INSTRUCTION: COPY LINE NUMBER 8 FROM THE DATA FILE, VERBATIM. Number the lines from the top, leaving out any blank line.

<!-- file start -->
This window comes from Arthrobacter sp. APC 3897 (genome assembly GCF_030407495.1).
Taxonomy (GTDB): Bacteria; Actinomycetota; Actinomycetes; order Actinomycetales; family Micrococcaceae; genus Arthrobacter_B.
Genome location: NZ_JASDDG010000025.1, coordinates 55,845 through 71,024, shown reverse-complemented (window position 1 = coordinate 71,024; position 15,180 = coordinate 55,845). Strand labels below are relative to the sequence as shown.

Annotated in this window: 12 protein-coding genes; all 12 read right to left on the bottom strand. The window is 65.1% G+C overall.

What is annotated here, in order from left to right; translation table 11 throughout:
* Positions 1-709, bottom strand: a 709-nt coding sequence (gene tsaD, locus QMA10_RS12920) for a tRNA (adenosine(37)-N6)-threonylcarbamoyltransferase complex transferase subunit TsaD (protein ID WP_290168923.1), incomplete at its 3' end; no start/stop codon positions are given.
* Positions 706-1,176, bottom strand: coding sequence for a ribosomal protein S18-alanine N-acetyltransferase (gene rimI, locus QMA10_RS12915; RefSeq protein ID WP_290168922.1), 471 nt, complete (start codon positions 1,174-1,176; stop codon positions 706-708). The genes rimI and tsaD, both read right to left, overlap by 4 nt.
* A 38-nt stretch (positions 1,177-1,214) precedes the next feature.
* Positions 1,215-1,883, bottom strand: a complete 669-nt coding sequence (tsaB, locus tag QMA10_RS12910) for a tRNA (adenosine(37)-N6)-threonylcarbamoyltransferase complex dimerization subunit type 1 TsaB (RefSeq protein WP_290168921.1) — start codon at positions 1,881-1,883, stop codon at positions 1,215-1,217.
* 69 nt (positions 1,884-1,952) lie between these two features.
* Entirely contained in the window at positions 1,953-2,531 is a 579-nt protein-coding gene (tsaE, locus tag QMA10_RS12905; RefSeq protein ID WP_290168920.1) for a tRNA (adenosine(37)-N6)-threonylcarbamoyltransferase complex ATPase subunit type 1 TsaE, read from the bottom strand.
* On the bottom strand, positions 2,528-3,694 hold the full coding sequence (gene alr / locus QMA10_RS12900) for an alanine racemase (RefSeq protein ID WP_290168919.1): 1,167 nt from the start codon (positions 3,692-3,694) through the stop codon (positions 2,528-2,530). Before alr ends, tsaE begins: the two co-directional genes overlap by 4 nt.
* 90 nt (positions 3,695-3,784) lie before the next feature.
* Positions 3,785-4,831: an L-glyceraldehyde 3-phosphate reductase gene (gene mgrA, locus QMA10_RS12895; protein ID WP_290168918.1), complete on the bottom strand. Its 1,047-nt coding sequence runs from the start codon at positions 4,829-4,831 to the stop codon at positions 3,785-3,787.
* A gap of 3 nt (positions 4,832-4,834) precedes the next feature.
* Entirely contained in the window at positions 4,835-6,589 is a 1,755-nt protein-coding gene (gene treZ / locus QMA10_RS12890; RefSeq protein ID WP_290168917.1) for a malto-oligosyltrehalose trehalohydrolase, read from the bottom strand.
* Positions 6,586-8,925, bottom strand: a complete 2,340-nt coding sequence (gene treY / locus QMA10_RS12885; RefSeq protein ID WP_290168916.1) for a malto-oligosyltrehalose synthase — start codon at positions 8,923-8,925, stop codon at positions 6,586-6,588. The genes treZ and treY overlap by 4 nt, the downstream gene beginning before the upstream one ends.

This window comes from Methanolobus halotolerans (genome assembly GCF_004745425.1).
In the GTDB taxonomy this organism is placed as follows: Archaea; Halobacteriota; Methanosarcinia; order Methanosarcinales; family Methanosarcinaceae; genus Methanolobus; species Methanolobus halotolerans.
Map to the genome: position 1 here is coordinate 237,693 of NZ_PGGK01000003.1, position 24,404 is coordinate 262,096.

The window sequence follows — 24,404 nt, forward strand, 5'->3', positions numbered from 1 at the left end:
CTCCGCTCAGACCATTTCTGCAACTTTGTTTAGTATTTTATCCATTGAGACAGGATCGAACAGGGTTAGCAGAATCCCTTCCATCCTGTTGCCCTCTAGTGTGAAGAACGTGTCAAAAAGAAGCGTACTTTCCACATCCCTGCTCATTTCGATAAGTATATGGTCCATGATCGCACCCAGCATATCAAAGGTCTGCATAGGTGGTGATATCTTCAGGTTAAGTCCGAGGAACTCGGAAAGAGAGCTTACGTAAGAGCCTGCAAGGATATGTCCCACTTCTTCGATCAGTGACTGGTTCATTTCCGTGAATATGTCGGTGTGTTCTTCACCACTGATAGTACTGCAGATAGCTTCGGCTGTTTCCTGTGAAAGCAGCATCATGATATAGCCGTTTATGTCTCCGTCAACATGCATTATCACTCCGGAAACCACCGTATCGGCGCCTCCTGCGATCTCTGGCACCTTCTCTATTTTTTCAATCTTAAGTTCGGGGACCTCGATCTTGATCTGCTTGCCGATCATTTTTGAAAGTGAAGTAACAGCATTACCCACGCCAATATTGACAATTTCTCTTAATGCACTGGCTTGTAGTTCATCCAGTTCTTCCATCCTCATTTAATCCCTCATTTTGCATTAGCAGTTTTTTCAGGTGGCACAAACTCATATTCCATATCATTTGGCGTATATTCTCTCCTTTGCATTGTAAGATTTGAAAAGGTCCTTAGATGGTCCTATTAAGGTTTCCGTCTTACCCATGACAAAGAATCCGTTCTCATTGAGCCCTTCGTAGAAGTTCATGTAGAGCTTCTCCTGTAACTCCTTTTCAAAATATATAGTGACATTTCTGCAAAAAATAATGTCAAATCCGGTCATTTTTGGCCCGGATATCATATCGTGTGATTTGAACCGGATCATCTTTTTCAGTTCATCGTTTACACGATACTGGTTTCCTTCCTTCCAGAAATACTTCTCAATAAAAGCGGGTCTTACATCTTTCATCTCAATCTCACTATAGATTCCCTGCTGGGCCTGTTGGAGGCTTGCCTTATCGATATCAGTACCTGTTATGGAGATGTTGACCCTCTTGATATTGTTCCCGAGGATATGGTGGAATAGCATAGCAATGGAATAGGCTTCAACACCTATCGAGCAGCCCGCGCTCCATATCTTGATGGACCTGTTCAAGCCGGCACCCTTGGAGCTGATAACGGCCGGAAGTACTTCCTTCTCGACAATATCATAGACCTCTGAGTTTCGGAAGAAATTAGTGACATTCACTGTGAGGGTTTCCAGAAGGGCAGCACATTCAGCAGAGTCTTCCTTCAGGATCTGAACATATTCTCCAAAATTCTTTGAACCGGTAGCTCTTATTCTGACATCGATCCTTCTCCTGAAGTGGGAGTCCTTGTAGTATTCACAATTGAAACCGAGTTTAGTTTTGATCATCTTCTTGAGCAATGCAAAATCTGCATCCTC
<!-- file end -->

* A 38-nt stretch (positions 1,177-1,214) precedes the next feature.